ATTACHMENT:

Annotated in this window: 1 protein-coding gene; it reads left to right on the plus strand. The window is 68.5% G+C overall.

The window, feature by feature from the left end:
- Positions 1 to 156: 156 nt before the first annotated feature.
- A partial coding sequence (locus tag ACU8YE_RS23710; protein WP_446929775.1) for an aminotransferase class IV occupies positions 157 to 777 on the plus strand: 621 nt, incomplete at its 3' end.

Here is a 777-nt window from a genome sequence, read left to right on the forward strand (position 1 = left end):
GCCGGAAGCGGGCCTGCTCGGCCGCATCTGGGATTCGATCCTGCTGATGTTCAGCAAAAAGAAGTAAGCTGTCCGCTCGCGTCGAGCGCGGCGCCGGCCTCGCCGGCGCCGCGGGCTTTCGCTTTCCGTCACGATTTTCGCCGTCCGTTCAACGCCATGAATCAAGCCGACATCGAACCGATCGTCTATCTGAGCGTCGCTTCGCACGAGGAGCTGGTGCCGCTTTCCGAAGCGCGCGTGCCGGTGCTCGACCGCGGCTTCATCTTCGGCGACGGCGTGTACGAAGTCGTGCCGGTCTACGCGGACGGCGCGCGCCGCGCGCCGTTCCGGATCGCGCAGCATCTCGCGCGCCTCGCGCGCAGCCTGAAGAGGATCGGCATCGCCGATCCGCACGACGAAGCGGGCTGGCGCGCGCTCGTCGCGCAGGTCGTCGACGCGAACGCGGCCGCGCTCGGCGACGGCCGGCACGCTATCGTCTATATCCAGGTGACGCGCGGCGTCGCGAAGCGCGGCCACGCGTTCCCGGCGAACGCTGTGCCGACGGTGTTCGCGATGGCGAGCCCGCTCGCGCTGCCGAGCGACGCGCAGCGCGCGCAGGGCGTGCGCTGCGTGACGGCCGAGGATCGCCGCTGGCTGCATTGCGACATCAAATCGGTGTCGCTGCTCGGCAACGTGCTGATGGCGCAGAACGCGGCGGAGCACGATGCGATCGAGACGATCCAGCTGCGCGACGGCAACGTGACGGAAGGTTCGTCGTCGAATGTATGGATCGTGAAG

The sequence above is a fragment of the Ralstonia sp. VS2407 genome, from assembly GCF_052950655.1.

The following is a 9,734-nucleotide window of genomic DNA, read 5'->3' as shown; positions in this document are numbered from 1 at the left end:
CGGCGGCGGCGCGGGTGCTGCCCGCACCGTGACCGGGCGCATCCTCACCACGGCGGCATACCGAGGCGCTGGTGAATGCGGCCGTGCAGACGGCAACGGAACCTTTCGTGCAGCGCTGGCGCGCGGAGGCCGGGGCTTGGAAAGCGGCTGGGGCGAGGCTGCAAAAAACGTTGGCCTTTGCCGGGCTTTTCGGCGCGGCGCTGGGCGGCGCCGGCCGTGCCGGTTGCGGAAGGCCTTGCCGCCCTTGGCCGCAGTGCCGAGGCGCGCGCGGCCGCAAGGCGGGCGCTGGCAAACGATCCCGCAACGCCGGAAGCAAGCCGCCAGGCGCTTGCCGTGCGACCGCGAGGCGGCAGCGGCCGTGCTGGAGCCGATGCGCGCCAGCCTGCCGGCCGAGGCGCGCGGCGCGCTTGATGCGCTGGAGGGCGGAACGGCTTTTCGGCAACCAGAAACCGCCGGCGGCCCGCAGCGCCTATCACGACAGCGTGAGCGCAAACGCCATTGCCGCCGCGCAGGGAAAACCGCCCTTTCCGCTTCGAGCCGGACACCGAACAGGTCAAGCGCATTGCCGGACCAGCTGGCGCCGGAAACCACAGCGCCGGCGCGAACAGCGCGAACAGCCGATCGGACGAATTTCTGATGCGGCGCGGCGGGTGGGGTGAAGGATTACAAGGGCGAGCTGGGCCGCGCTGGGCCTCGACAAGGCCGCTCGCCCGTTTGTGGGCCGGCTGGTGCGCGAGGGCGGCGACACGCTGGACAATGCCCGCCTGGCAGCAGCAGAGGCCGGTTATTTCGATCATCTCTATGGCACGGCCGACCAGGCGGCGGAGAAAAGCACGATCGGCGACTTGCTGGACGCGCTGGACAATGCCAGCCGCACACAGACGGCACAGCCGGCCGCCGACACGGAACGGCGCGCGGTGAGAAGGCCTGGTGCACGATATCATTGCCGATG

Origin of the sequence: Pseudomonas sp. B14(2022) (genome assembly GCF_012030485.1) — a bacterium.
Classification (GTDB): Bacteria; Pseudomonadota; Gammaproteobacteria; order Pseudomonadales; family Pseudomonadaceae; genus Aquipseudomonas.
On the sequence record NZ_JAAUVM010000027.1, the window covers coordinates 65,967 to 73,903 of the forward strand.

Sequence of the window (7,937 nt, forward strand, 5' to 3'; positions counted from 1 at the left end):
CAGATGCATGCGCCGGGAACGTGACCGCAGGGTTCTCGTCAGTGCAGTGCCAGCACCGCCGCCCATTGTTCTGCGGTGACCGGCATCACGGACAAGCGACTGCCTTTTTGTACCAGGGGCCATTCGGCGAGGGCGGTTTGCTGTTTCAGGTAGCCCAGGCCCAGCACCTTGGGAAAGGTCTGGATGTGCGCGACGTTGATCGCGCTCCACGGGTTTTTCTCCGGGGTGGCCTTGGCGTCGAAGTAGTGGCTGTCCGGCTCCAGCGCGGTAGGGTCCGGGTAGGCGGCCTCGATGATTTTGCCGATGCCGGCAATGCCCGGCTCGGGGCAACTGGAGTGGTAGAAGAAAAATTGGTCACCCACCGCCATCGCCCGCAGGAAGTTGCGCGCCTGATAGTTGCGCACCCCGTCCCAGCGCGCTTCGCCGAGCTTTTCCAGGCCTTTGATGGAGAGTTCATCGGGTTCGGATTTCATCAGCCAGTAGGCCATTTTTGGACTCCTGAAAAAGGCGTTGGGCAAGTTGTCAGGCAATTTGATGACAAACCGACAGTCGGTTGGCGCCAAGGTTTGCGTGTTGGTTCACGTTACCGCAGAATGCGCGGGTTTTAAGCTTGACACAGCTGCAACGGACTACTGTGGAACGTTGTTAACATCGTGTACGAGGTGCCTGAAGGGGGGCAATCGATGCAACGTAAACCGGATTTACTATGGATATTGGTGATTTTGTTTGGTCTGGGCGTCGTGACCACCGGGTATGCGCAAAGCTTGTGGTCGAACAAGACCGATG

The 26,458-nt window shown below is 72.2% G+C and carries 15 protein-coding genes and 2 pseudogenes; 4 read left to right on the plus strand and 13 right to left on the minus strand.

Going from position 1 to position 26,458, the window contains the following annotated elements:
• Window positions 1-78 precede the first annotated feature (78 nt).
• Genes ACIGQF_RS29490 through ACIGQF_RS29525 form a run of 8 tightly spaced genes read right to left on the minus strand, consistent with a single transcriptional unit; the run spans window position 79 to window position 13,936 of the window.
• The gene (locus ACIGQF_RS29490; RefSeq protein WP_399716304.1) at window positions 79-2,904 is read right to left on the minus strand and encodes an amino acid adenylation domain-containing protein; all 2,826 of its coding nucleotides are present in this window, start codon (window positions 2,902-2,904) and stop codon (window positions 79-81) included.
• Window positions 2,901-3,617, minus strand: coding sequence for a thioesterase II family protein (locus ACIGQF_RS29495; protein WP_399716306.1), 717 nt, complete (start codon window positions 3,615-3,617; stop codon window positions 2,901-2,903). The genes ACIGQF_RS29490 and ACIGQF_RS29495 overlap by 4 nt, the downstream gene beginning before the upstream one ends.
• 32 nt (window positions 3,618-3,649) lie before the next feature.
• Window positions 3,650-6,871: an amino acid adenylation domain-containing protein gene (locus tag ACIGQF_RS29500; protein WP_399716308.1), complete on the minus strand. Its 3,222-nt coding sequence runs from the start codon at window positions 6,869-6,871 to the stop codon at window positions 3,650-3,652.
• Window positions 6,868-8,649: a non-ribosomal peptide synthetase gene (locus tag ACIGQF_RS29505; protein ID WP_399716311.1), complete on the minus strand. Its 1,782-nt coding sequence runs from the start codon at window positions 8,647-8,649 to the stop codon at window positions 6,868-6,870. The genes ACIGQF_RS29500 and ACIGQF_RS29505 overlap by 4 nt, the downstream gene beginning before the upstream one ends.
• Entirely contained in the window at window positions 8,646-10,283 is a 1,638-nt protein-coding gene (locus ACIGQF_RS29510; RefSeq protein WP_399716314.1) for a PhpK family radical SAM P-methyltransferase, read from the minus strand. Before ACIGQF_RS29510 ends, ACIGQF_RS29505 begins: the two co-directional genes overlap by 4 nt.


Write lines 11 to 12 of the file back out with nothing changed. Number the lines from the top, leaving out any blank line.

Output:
Classification (GTDB): Bacteria; Pseudomonadota; Gammaproteobacteria; order Pseudomonadales; family Pseudomonadaceae; genus Aquipseudomonas.
On the sequence record NZ_JAAUVM010000027.1, the window covers coordinates 65,967 to 73,903 of the forward strand.